A recent survey of 15,000 Chinese consumers by McKinsey & Co. found that Chinese consumers are now “extremely brand conscious.” They demand the same things that any other consumer living in a developed country would.
These demands have arisen quickly, but advertising in China is still catching up – many people forget that China is still a developing country. In the US and UK brands have to be extremely innovative now to break through the advertising smog, but in China advertising is still relatively new and celebrity (particularly foreign) endorsement strategies currently have much greater effectiveness than they would in the western hemisphere.
To that end here are some examples of celebrity endorsements in China to date:
Let’s keep this short and sweet. Here are the latest Nike (耐克 – Nài kè) posters to launch in China. They are promoting Nike Free Run trainers and to be honest there’s not much more to say about them.
However, if you want to find out more about Nike‘s Chinese offering check out: www.nikerunning.com.cn.
Credit to: W+K Shanghai
Chinese car ads are getting better and better aren’t they?
My next question, but a non-rhetorical one, is why are Chinese consumers so obsessed with Long Wheel Based saloons? It’s a question that has bugged me for a while, and I can only assume that there is a ‘the bigger the car – the richer you are’ mentality amongst the wealthier Chinese citizens.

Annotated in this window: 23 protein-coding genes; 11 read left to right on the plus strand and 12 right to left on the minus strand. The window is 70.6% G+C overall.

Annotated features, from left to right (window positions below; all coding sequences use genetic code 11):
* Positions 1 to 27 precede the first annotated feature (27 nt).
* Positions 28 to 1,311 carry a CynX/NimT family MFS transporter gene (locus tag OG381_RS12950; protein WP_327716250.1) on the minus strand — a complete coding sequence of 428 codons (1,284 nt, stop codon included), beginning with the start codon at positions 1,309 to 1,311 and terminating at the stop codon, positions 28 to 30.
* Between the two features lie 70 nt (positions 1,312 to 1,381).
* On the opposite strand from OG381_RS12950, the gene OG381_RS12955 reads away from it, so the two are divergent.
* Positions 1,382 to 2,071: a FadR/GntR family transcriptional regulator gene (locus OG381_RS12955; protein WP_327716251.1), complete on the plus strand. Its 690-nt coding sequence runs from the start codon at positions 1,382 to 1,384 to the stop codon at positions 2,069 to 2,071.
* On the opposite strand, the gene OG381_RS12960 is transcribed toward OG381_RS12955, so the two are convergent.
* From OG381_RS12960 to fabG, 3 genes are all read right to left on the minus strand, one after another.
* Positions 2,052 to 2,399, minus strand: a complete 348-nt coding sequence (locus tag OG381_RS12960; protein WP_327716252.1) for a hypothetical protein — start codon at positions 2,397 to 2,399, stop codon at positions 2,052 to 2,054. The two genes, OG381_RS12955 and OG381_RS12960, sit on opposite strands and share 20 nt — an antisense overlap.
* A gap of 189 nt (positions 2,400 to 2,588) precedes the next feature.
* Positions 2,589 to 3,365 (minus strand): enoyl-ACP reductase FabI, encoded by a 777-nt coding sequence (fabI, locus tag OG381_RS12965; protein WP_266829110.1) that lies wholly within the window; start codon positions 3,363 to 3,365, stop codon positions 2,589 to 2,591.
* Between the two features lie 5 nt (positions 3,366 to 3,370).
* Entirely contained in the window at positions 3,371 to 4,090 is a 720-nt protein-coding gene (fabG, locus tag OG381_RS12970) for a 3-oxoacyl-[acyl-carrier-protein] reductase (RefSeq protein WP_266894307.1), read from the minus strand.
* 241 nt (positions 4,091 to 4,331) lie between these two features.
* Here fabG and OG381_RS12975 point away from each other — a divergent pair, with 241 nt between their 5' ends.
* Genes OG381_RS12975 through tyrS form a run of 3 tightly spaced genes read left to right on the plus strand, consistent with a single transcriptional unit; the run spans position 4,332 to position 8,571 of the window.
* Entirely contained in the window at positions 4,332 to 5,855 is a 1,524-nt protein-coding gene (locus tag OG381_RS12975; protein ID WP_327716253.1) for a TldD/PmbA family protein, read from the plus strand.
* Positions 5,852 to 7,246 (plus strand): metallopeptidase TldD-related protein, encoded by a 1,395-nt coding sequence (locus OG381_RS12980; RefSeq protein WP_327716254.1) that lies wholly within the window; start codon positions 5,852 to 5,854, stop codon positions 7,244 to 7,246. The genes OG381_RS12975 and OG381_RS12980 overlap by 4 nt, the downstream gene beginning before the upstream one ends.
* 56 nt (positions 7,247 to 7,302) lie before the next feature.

Nonetheless there is clearly a huge demand for these types of vehicles. Both Audi and BMW already have recently released Long Wheel Base editions of their executive saloon cars to grab a share of the growing Chinese market in mind. You may recall the previous post last week about BMW ‘s launch of the 5 Series Li.
So here is the Mercedes E- Class (E300L) or as you would say in Chinese Méi sài dé sī (梅赛德斯). It’s essentially a stretched version of their that is available in the European and American markets. It follows in the footsteps of the Mercedes S600 which has the greatest sales in China than any other country.
The technical details of the vehicle are neither here nor there but the advert itself is something I’m quite a fan of as it’s crafted with a beautiful Chinese twist. Just in case you fancy buying one, i’m afraid like many of the other new Long Wheel Base edition cars, it’s only available in China.
Credit to: Jung Von Matt